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Provider policies

Provider Code of Conduct
Patient safety and quality improvement
KP HealthConnect Patient Safety strategic principles
Advance directive

Provider Code of Conduct

The Provider Code of Conduct* highlights some provisions in the provider agreement as well as the minimum standards by which providers are expected to conduct themselves when serving Kaiser Permanente members and patients.
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Patient safety and quality improvement

Kaiser Permanente has always included patient safety as a central focus of its Quality Program.

Patient Safety is dedicated to providing care that is reliable, effective, consistent, and safe. Patient safety is an ongoing and relentless commitment to build safer systems that prevent accidental injury to our patients.

In alignment with our principal of "supporting staff to optimize patient safety," several initiatives are under way to support the use of KP HealthConnect to improve patient safety.

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KP HealthConnect Patient Safety strategic principles

With the implementation of KP HealthConnect, Kaiser Permanente has enhanced its capability and leadership position. KP HealthConnect inherently augments communications and information flows, provides decision support, flags harm, and allows for performance measures.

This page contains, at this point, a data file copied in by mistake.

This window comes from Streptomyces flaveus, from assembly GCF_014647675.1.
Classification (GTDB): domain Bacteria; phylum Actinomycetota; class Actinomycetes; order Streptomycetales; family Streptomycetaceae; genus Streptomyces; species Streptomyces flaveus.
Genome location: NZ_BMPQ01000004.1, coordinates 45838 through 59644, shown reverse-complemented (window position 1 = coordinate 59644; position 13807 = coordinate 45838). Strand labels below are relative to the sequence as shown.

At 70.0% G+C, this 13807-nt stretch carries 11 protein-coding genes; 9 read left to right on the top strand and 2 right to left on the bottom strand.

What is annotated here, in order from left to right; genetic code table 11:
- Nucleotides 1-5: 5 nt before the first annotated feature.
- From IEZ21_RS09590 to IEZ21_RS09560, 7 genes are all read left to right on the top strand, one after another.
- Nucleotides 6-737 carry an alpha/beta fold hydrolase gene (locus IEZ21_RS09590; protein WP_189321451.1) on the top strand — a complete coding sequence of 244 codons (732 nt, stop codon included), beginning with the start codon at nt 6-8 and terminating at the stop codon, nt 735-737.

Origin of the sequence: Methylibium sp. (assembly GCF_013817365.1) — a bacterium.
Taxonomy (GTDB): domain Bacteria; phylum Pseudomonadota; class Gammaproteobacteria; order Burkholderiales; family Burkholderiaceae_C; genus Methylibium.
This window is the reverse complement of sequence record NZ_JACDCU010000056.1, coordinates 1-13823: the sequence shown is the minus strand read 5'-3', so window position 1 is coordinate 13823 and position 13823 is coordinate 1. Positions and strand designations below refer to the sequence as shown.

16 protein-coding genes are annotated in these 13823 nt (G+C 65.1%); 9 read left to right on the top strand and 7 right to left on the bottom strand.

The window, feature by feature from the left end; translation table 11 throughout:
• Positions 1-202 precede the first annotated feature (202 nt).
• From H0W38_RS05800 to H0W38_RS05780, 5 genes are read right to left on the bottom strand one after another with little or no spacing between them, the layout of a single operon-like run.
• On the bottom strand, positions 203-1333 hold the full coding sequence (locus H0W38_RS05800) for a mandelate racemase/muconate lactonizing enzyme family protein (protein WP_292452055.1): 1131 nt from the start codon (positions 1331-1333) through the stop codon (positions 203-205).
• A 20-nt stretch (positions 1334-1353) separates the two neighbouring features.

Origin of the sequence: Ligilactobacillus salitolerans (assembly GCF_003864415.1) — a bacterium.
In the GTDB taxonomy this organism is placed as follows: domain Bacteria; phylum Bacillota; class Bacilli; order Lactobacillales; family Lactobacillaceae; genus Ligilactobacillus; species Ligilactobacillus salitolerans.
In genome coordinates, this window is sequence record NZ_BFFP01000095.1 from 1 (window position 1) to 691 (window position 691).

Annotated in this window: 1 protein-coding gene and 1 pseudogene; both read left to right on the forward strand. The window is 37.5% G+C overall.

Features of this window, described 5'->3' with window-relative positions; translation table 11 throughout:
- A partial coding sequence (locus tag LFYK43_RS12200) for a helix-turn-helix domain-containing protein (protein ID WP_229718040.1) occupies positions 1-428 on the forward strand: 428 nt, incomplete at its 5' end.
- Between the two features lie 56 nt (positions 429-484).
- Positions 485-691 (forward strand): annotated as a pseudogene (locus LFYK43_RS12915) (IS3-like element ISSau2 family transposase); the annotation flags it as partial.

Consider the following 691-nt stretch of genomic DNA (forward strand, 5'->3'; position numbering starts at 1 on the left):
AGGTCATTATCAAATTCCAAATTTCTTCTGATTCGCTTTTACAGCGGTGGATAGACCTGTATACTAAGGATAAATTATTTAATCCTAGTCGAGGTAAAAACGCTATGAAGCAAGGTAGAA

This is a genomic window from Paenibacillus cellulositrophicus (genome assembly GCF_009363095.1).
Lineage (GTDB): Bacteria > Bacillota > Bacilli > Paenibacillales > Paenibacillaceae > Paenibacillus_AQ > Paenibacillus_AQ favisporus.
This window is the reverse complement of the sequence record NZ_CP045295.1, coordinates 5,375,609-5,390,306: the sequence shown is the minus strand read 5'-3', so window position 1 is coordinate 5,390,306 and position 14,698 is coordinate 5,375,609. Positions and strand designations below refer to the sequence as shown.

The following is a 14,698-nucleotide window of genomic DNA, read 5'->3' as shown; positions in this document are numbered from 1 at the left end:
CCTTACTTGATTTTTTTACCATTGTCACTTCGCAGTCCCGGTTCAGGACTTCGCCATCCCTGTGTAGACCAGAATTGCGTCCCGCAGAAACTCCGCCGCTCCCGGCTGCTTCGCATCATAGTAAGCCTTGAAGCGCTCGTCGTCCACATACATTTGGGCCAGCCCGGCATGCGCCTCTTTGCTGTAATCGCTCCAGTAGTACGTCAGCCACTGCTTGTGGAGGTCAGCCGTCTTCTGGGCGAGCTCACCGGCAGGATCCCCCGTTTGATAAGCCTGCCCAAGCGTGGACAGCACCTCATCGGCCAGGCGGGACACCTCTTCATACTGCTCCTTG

• Address areas of significant risk to our patients.
  • Reduce risk with the use of KP HealthConnect.
  • Balance and minimize interruptions and barriers to clinicians’ workflows.
  • Consider and be sensitive to patient safety areas of focus for the healthcare community and our patients.
  • Take into account those enhancements that are easier and less costly to implement.
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Advance directive

An advance directive is a written instruction, such as a living will or durable power of attorney for healthcare, recognized under California state and federal law.

Kaiser Permanente requires that all contracted providers comply with the Federal Patient Self-Determination Act of 1990, which mandates that members must have the opportunity to participate in determining the course of their medical care, even when they are unable to speak for themselves. The federal law applies to emancipated minors, but does not apply to all other minors.

To ensure compliance with the law, an advance directive should be documented in a prominent place in the medical record. The provider shall provide written information regarding advance directives to all members admitted to the hospital, and provide staff and member education regarding advance directives.

If a member requests to formulate or change an advance directive, the attending physician should be notified so that the physician has an opportunity to discuss the decision with the member. The attending physician will write a progress note in the member’s medical chart to reflect the formulation or change of an advance directive.

An advance directive may be revoked by the member at any time, orally or in writing, as long as the member is capable of doing so. An advance directive is automatically invalidated by divorce if the spouse was designated as the surrogate decision maker.

Members are provided with information regarding advance directives in the disclosure form and Evidence of Coverage booklet, the Healthwise Handbook, and in new-member materials. Members may also contact Member Services for an informational brochure and appropriate forms.

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